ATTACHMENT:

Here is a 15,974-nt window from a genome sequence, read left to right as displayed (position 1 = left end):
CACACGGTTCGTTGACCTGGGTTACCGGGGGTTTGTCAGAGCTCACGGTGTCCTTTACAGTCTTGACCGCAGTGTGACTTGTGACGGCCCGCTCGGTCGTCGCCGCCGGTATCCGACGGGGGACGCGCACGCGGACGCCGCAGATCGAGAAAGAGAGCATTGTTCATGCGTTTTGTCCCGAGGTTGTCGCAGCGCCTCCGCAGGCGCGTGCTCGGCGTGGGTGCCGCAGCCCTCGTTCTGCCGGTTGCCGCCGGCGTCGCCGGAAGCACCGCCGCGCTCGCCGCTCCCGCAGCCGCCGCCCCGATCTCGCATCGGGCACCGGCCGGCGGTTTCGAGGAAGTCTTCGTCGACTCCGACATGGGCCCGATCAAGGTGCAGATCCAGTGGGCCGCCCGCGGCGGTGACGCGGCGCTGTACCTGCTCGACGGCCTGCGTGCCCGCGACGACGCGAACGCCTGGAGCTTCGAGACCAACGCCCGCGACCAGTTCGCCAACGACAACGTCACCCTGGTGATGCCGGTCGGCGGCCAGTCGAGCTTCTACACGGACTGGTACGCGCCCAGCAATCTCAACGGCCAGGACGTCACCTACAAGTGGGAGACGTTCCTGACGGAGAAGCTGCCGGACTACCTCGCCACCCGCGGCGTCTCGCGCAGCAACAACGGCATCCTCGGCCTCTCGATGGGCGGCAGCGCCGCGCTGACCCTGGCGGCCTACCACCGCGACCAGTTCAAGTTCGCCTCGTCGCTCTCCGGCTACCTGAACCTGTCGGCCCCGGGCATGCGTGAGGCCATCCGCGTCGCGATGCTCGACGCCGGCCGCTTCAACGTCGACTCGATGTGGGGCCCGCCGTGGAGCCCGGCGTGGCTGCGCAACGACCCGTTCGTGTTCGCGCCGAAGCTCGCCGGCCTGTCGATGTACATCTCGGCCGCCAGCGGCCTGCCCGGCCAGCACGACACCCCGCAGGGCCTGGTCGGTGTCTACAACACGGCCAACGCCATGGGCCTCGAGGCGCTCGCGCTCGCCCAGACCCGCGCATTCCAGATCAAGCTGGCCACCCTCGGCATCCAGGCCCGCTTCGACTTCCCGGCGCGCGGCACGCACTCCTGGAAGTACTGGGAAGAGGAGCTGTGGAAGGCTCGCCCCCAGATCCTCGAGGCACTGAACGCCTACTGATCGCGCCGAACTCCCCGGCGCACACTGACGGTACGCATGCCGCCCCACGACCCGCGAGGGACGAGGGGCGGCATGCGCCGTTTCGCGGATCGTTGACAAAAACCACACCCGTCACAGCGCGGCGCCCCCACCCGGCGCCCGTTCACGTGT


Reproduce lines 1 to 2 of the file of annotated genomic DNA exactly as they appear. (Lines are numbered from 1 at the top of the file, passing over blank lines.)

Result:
Here is a 15,974-nt window from a genome sequence, read left to right as displayed (position 1 = left end):
CACACGGTTCGTTGACCTGGGTTACCGGGGGTTTGTCAGAGCTCACGGTGTCCTTTACAGTCTTGACCGCAGTGTGACTTGTGACGGCCCGCTCGGTCGTCGCCGCCGGTATCCGACGGGGGACGCGCACGCGGACGCCGCAGATCGAGAAAGAGAGCATTGTTCATGCGTTTTGTCCCGAGGTTGTCGCAGCGCCTCCGCAGGCGCGTGCTCGGCGTGGGTGCCGCAGCCCTCGTTCTGCCGGTTGCCGCCGGCGTCGCCGGAAGCACCGCCGCGCTCGCCGCTCCCGCAGCCGCCGCCCCGATCTCGCATCGGGCACCGGCCGGCGGTTTCGAGGAAGTCTTCGTCGACTCCGACATGGGCCCGATCAAGGTGCAGATCCAGTGGGCCGCCCGCGGCGGTGACGCGGCGCTGTACCTGCTCGACGGCCTGCGTGCCCGCGACGACGCGAACGCCTGGAGCTTCGAGACCAACGCCCGCGACCAGTTCGCCAACGACAACGTCACCCTGGTGATGCCGGTCGGCGGCCAGTCGAGCTTCTACACGGACTGGTACGCGCCCAGCAATCTCAACGGCCAGGACGTCACCTACAAGTGGGAGACGTTCCTGACGGAGAAGCTGCCGGACTACCTCGCCACCCGCGGCGTCTCGCGCAGCAACAACGGCATCCTCGGCCTCTCGATGGGCGGCAGCGCCGCGCTGACCCTGGCGGCCTACCACCGCGACCAGTTCAAGTTCGCCTCGTCGCTCTCCGGCTACCTGAACCTGTCGGCCCCGGGCATGCGTGAGGCCATCCGCGTCGCGATGCTCGACGCCGGCCGCTTCAACGTCGACTCGATGTGGGGCCCGCCGTGGAGCCCGGCGTGGCTGCGCAACGACCCGTTCGTGTTCGCGCCGAAGCTCGCCGGCCTGTCGATGTACATCTCGGCCGCCAGCGGCCTGCCCGGCCAGCACGACACCCCGCAGGGCCTGGTCGGTGTCTACAACACGGCCAACGCCATGGGCCTCGAGGCGCTCGCGCTCGCCCAGACCCGCGCATTCCAGATCAAGCTGGCCACCCTCGGCATCCAGGCCCGCTTCGACTTCCCGGCGCGCGGCACGCACTCCTGGAAGTACTGGGAAGAGGAGCTGTGGAAGGCTCGCCCCCAGATCCTCGAGGCACTGAACGCCTACTGATCGCGCCGAACTCCCCGGCGCACACTGACGGTACGCATGCCGCCCCACGACCCGCGAGGGACGAGGGGCGGCATGCGCCGTTTCGCGGATCGTTGACAAAAACCACACCCGTCACAGCGCGGCGCCCCCACCCGGCGCCCGTTCACGTGT